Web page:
The Hayleys like geocaching and aren’t afraid to admit it!!
Bottom line: geocaching is a great recreational sport. It gets you outside, exploring new places (sometimes in your very own neighborhood) and engages the child within as you embark on treasure hunt after treasure hunt.
And trust me, geocaching is an activity for the frugal. Outside of the investment in a GPS unit (costs, and quality, vary widely), you won’t spend a dime. That’s not even counting the money you save by spending time outside rather than shopping, watching movies and the like. (Need I also mention the calories you burn while moving from place to place?)
Here’s what it takes for you to be a modern Indiana Jones:
1. A GPS unit. The model I purchased for Kelly has pretty much held its price point over the years. However, it’s very accurate, saving us a lot of time and frustration as we’re seeking the next cache.
2. A list of caches nearby. “Nearby” can mean near your home or on a route that you’re planning to travel. The best resource for finding caches is Geocaching.com, the official website for those who love the activity. Here you can search by a multitude of options: address, zip code, latitude/longitude and the like. Download the waypoints (think: X marks the spot) or jot down the relevant information on each cache you’re hunting and off you go!
4. Find the cache. The real work begins once you’ve zeroed in on the cache’s coordinates. Caches are often small (called micro) and usually are camouflaged. Some caches are even virtual, where you’re looking for information or a large object, rather than a hidden treasure.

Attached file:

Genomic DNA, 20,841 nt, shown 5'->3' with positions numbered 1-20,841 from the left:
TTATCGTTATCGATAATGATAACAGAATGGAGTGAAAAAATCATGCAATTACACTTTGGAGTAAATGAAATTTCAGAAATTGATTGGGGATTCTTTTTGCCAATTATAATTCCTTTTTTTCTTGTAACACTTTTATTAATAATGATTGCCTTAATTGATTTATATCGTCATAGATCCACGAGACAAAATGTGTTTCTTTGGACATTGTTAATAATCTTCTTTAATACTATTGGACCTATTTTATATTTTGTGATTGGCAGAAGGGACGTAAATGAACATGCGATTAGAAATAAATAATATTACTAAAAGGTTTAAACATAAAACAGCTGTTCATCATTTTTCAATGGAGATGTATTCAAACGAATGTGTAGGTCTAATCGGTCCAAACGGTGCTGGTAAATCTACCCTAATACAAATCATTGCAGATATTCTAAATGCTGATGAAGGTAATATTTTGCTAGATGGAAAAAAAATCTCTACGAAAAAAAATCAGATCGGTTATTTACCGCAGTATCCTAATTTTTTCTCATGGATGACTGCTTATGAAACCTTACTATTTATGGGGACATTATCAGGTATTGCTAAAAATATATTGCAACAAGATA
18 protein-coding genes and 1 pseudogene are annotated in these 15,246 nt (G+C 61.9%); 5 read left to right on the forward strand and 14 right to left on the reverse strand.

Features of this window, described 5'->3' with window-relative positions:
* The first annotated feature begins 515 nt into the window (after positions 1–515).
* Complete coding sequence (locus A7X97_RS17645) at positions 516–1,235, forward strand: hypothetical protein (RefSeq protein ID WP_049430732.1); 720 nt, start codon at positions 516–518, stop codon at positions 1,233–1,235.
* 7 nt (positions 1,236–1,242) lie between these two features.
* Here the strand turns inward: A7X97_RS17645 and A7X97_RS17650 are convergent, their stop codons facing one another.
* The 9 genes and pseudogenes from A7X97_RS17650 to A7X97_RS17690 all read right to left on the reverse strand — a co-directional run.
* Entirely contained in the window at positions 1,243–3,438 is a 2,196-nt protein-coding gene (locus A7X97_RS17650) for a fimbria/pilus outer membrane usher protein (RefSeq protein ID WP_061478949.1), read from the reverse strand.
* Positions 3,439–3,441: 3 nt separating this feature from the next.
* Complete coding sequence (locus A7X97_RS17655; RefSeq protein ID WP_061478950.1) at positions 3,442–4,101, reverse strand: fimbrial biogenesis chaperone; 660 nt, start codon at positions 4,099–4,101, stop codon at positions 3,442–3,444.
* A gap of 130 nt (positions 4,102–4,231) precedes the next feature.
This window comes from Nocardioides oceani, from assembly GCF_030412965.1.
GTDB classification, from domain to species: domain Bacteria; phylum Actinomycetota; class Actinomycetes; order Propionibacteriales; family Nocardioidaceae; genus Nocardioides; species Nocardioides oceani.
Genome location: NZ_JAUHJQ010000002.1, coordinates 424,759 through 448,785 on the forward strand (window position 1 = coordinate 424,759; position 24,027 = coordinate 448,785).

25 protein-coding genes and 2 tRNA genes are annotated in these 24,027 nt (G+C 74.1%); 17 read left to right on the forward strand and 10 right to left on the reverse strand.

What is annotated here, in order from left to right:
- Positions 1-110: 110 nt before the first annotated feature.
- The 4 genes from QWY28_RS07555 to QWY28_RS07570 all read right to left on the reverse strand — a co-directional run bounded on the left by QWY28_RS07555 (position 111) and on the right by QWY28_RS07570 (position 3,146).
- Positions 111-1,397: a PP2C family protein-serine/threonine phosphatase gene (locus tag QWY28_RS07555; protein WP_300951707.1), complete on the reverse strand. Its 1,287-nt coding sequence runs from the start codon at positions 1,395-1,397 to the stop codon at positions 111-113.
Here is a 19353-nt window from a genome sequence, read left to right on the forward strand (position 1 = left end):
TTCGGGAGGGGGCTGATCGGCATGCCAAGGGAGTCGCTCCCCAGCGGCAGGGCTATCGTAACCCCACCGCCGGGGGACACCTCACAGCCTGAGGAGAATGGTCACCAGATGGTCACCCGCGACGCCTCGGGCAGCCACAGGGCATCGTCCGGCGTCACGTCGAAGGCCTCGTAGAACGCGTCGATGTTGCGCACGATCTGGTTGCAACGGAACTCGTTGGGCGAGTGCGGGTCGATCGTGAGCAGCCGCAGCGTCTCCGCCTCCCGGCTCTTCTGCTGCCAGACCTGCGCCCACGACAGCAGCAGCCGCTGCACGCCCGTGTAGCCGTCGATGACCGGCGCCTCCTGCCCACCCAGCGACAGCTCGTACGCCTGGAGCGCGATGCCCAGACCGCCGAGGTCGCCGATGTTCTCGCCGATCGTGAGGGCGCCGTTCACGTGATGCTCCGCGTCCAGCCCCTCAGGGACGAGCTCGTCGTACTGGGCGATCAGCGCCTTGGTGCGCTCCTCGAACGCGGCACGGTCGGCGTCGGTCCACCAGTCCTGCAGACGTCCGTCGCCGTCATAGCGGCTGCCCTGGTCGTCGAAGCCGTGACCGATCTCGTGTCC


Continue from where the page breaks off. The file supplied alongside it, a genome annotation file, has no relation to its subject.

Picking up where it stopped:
5. Don’t give up. Caches often aren’t easy to find. We’ve found caches in metal key hide boxes attached to guardrails, inside hollowed out pine cones hanging on a tree and secreted within tree trunks. The cache Kelly’s digging for in the photo above was extremely well-hidden. This is what it looked like to the casual observer:
6. Sign the log! Caches may hold small trinkets, items that are trying to travel on (called geocoins and tracking bugs), or nothing at all. But, with very few exceptions, they all hold a log sheet. Once you find the cache, sign the log to let the cache-stasher know who has been there. If you’re a serious geocacher, when you get home, you’ll sign into the geocaching website and log your finds there as well.
7. Put things back like you found them for the next geocacher so they can experience the thrill of the hunt!